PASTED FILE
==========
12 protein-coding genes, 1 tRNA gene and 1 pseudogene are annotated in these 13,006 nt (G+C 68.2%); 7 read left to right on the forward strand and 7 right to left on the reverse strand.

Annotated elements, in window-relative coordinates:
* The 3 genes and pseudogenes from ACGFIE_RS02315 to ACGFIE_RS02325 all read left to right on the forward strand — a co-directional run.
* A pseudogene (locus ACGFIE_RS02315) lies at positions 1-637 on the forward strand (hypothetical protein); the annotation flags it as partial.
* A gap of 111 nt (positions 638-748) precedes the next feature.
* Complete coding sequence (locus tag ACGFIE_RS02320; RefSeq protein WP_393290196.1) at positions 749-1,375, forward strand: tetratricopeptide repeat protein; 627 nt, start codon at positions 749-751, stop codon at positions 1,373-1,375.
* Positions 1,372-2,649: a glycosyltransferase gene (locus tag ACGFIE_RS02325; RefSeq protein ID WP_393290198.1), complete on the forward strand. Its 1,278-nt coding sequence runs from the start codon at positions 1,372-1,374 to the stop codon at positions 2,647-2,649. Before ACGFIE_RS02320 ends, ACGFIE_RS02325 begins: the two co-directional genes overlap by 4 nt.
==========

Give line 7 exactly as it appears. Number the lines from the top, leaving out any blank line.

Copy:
* Positions 1,372-2,649: a glycosyltransferase gene (locus tag ACGFIE_RS02325; RefSeq protein ID WP_393290198.1), complete on the forward strand. Its 1,278-nt coding sequence runs from the start codon at positions 1,372-1,374 to the stop codon at positions 2,647-2,649. Before ACGFIE_RS02320 ends, ACGFIE_RS02325 begins: the two co-directional genes overlap by 4 nt.